Dr. Bera’s family came to the U.S. from Gujarat in the 1950s. He says his decision to run for office is part of a natural progression within the Indian American community. “The first generation, my parents, put their heads down, worked hard and tried to get some stability for us. For me it was, ‘Get your education, be a doctor or an engineer.’ And I think for the generation coming up now, their horizons are much broader,” he said. “The country really is ready and things are evolving where Indian Americans should be taking a seat at the table,” he added.
Despite the community’s affinity for the Democratic Party, some of the most high-profile Indian Americans in office are Republicans — Bobby Jindal and Nikki Haley, who are the governors of Louisiana and South Carolina respectively. But, said Mr. Ramakrishnan, many Indian Americans do not see “a Jindal or Haley model as relevant to them because those are two individuals who converted to Christianity, while most Indian Americans are Hindu or Muslim.”
“They are seen as an inspiration for Indian Americans who want to aspire to higher office, but they also show through their examples some of the limitations of what Indian Americans might expect in the political process,” he added.
A shorter, edited version of this appeared in print and also, earlier, in this space
Thank you to all those who have taken the trouble to read the article and share their thoughts. Out of the arguments made here, there are two that perhaps need answering. So here they go.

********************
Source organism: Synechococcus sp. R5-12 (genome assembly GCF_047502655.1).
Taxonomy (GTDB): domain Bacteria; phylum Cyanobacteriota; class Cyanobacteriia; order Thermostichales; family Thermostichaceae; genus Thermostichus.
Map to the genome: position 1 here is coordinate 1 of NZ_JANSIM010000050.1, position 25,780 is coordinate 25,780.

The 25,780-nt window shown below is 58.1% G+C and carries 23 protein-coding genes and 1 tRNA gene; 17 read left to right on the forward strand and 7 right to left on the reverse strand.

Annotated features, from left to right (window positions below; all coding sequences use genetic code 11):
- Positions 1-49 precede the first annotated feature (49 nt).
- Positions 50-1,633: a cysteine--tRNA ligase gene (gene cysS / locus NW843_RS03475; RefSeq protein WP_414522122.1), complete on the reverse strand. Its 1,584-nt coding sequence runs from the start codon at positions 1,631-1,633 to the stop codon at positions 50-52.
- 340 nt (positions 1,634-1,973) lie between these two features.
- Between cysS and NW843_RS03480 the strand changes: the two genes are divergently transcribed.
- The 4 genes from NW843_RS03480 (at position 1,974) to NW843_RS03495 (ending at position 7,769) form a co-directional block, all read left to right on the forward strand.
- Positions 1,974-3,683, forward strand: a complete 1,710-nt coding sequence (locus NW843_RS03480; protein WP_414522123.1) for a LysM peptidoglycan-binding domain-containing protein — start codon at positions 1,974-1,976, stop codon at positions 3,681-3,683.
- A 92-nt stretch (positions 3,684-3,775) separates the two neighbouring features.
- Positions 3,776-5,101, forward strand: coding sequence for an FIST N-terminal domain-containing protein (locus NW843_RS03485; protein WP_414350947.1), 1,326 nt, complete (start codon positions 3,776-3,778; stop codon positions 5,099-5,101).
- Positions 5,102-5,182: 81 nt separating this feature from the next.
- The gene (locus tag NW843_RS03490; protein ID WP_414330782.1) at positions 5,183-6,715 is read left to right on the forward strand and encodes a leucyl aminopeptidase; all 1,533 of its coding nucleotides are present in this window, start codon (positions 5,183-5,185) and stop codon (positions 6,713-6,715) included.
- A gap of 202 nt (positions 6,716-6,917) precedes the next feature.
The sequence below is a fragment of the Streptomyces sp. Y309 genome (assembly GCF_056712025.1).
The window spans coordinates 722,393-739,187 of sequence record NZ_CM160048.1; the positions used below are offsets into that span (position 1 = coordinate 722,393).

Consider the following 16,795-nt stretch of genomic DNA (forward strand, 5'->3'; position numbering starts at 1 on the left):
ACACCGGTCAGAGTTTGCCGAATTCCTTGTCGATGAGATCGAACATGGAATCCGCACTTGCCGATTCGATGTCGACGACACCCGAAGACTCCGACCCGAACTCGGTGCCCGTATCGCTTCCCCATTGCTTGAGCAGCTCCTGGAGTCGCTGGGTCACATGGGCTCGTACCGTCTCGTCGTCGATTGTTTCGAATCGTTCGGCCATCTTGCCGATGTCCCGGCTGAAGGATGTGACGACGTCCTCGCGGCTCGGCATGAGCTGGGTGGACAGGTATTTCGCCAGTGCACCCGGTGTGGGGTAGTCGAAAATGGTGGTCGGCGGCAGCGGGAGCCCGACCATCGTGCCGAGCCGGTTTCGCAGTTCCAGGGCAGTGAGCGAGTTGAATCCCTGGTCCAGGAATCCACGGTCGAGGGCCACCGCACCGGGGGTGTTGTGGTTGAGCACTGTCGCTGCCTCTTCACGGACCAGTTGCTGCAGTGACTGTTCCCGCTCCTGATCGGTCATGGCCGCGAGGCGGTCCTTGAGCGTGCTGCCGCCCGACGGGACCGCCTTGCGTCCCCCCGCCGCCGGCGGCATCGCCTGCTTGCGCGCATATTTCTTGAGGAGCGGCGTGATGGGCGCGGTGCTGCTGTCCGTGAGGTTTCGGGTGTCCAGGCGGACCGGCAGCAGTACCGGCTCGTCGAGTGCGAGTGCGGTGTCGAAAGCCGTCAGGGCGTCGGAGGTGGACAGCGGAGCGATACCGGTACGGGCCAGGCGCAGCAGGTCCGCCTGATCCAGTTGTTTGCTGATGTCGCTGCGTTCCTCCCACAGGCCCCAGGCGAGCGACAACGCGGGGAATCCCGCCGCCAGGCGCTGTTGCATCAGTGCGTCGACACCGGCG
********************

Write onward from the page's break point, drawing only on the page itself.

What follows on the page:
1. The first part of the article compares outcomes (relative percentages of population of the religions concerned) irrespective of the process that led to those outcomes - whether immigration, relatively faster population growth or conversions. This was for two reasons. One, to put the figure of 2.3 per cent in "numerical perspective", as the article itself explained. The second reason was that outcomes are ultimately what the crux of debate is about. The rest of the article in any case dealt with process - or conversions in this case, from both a contemporary and historical perspective.
2. Some commenters have tried to cast doubts on the reliability of Census 2001. Those who do this should bear in mind that Census 2001 was conducted by a BJP government. Considering the extreme importance that BJP gives to this issue, it would be reasonable to expect that IF it had perceived a problem with the methodology that was distorting the numbers, it would have fixed it. As the article mentioned, BJP or BJP-supported governments have been in power for 10 of the last 40 years, or about a quarter of the time, and the only reasonable conclusion one can arrive at is that any misreporting of numbers, real or perceived, would be marginal and hence, not of importance.